Introducing infringement risk

    Your personnel are also a key source of third party IP risk for your company infringing the rights of others.  For example, if your personnel integrate IP from a previous employer into your business' materials, you may find yourself in breach of the previous employer's IP rights.  In the above Austin Engineering example, Schlam has found itself at least "mixed up" in the wrongdoing caused by its employee bringing information from their previous role, and is now a named respondent in the action.

    The awareness of IP and confidentiality you build to protect your own IP will also help your personnel respect the IP rights of others, and avoid introducing infringement risk.

    Next steps

    IP rights are just one of many risks and opportunities facing businesses in the energy & resources sectors.  While IP can be complex, the risks can largely be minimised, and the opportunities can largely be maximised, by relatively straightforward policies and procedures – such as ensuring your employment contract terms are well drafted, and your on- and off- boarding policies address IP (including confidentiality).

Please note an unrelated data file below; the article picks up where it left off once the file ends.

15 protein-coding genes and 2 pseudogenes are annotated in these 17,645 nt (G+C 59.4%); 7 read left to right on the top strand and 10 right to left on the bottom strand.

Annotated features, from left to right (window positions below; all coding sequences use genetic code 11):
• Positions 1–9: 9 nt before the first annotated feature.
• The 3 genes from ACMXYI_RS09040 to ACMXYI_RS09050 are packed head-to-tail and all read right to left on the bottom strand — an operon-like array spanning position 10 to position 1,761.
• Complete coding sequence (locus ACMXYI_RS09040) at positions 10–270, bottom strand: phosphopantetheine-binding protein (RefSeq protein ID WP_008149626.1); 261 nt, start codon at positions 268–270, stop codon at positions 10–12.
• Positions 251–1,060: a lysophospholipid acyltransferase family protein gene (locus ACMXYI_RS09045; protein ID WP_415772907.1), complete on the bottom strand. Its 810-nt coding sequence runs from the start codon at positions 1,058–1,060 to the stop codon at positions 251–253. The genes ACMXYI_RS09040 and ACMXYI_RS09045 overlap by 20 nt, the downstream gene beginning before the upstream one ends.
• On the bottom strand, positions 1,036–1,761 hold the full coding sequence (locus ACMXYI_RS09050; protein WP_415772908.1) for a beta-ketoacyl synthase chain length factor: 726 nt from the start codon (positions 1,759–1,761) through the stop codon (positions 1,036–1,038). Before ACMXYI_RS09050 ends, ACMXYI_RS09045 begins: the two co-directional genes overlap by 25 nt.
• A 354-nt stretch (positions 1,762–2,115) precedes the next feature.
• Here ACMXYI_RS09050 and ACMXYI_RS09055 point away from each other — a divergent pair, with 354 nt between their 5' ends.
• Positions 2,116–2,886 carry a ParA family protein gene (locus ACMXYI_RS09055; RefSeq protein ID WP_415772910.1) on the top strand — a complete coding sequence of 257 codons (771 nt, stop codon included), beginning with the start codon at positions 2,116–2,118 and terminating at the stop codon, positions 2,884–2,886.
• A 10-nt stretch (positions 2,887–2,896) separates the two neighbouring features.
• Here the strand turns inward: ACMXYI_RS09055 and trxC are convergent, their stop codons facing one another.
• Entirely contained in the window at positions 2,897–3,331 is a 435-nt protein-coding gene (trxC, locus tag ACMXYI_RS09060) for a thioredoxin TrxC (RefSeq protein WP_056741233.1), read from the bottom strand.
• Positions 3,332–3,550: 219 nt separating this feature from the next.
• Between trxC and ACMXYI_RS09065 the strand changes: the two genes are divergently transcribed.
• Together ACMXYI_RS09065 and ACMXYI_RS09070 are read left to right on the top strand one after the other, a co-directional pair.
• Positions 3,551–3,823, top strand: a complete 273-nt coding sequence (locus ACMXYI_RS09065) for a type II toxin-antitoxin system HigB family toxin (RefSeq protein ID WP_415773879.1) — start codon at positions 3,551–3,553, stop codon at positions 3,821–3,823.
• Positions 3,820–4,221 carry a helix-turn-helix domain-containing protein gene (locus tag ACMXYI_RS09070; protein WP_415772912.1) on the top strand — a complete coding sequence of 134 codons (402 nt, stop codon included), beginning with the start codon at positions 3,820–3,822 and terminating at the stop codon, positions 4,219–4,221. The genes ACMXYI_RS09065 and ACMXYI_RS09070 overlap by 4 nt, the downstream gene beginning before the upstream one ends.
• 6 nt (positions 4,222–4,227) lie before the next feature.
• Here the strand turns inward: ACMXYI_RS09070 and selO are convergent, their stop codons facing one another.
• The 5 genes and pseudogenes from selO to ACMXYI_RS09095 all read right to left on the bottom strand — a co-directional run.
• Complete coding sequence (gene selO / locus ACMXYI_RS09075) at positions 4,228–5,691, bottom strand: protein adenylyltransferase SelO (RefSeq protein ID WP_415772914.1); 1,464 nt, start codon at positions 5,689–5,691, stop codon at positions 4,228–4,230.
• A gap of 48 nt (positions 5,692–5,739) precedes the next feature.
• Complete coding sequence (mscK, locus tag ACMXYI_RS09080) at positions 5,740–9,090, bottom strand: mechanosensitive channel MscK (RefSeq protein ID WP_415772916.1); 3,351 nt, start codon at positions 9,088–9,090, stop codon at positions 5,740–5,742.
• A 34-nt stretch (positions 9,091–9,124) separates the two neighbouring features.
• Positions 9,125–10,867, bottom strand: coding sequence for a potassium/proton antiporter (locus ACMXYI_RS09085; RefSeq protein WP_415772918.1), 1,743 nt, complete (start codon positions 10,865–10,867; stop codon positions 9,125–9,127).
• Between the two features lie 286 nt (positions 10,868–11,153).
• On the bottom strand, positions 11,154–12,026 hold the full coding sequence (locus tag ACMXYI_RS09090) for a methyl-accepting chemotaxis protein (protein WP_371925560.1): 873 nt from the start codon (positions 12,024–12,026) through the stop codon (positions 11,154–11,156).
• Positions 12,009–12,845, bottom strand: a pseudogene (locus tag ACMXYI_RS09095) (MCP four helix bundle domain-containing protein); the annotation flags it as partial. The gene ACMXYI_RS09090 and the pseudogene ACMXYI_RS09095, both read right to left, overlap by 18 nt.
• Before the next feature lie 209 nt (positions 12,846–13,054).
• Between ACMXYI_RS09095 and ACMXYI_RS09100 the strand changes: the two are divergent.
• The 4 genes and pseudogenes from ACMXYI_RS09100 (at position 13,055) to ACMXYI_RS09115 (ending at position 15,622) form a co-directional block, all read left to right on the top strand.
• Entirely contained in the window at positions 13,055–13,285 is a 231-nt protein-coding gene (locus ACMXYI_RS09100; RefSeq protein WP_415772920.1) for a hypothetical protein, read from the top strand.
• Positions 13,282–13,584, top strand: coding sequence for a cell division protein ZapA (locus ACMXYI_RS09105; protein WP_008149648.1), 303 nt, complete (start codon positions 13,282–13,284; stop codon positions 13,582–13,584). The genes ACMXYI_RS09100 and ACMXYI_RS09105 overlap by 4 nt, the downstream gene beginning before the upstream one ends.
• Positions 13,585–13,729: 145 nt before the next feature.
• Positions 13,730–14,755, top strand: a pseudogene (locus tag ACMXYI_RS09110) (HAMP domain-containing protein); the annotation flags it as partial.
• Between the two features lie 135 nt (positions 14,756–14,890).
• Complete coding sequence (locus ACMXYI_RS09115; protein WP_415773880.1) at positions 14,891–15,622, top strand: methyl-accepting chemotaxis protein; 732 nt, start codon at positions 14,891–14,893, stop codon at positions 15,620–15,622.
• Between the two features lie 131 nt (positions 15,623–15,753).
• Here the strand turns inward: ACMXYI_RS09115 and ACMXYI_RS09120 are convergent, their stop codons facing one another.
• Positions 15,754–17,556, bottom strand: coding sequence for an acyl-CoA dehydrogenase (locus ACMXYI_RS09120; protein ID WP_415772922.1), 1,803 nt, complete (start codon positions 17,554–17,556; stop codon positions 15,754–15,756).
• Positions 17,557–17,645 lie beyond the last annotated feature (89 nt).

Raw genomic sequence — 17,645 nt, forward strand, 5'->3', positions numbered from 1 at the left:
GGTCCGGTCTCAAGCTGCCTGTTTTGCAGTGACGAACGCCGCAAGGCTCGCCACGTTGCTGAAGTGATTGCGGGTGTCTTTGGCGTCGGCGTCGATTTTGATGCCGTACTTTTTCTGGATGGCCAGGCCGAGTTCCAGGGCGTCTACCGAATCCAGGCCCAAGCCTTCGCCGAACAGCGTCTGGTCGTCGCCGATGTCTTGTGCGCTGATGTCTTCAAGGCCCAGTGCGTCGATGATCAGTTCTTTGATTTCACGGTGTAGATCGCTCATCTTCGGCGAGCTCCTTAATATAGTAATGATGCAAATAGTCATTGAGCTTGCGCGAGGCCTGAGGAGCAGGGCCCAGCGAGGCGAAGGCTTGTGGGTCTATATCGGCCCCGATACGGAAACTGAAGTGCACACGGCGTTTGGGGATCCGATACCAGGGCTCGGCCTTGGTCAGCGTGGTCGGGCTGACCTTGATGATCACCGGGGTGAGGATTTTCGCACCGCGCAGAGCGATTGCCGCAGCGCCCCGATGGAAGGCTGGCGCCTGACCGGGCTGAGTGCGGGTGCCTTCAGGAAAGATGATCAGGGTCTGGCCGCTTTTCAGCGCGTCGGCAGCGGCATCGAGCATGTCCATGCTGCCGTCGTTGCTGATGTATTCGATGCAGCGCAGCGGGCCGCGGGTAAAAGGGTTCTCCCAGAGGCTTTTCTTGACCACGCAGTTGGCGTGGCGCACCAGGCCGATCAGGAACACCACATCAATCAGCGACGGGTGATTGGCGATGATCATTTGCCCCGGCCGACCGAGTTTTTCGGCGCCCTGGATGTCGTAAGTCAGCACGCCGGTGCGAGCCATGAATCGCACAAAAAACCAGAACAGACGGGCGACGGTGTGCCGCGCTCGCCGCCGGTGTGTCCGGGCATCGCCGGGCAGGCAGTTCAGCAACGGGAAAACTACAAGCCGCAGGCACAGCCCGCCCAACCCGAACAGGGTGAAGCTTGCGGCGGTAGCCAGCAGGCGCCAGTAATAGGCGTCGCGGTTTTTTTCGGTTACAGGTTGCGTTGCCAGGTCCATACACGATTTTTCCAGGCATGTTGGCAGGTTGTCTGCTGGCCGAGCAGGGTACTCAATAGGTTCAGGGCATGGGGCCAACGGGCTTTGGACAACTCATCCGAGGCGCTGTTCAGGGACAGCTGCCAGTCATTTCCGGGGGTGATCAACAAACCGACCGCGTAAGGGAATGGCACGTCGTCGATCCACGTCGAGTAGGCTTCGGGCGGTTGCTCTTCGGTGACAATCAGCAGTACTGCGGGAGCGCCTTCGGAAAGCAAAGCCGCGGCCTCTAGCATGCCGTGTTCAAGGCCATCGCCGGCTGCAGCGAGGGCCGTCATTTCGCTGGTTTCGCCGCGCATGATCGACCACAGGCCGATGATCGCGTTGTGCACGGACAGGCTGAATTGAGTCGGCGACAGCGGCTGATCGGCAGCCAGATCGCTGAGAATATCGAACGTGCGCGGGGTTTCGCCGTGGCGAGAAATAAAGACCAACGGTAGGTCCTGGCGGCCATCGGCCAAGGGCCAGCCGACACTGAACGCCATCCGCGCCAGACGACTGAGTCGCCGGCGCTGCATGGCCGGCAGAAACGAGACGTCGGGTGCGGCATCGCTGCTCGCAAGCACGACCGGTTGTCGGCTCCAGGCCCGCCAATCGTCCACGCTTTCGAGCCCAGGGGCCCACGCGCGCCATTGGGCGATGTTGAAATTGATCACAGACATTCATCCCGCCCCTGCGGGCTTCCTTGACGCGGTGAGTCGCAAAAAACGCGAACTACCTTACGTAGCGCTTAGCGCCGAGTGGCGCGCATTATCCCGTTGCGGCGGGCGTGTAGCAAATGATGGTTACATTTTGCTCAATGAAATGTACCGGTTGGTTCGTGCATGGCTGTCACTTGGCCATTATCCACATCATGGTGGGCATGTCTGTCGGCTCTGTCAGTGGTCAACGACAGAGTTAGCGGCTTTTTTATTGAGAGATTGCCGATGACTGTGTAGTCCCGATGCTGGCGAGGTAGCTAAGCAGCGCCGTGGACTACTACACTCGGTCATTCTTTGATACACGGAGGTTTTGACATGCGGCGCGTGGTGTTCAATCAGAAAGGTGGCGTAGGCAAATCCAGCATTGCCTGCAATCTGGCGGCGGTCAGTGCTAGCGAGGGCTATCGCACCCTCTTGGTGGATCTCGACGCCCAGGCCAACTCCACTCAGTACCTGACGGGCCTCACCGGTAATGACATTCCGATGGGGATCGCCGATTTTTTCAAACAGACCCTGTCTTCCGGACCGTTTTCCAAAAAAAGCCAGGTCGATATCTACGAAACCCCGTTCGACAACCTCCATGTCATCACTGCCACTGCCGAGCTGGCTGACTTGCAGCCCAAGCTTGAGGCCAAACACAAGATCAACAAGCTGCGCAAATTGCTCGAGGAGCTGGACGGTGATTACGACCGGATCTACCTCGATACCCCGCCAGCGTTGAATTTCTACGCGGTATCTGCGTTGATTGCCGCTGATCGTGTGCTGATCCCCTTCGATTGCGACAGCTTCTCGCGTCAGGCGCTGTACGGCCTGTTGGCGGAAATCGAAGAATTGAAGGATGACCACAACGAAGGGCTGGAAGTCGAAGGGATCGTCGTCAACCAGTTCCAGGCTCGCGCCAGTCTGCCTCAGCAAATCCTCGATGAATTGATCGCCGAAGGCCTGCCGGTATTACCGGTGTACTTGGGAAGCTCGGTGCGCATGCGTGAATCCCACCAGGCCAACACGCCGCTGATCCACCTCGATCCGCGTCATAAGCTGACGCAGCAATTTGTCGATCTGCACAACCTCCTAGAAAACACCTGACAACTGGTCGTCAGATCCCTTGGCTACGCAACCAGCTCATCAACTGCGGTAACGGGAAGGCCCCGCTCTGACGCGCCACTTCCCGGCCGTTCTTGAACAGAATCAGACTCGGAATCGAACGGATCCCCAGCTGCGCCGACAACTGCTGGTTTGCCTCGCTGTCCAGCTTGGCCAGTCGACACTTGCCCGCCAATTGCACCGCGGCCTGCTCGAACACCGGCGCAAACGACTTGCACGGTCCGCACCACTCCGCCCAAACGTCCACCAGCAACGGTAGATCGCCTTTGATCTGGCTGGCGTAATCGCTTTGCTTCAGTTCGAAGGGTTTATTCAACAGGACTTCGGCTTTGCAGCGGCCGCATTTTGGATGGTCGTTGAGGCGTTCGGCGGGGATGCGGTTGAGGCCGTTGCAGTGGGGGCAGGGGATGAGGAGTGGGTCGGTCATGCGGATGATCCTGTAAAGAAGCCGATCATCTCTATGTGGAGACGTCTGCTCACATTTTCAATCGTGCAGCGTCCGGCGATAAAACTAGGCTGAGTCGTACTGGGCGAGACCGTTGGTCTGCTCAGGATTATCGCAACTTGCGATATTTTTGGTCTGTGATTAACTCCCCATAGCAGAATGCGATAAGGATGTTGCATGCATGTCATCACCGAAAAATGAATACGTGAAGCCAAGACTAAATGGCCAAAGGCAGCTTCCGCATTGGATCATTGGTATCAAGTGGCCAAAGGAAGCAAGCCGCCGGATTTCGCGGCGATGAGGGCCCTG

You should consider whether your company is exposed to IP risk and, if so, adopt each of the best practice tips in this article – at least in those parts of your business that may create valuable IP, or be exposed to material IP risk.

    Authors: Kellech Smith, Partner; and Tim Rankin, Senior Associate.
    Thank you also to Jasmine Xu, Graduate, for her research assistance.

    The information provided is not intended to be a comprehensive review of all developments in the law and practice, or to cover all aspects of those referred to.
    Readers should take legal advice before applying it to specific issues or transactions.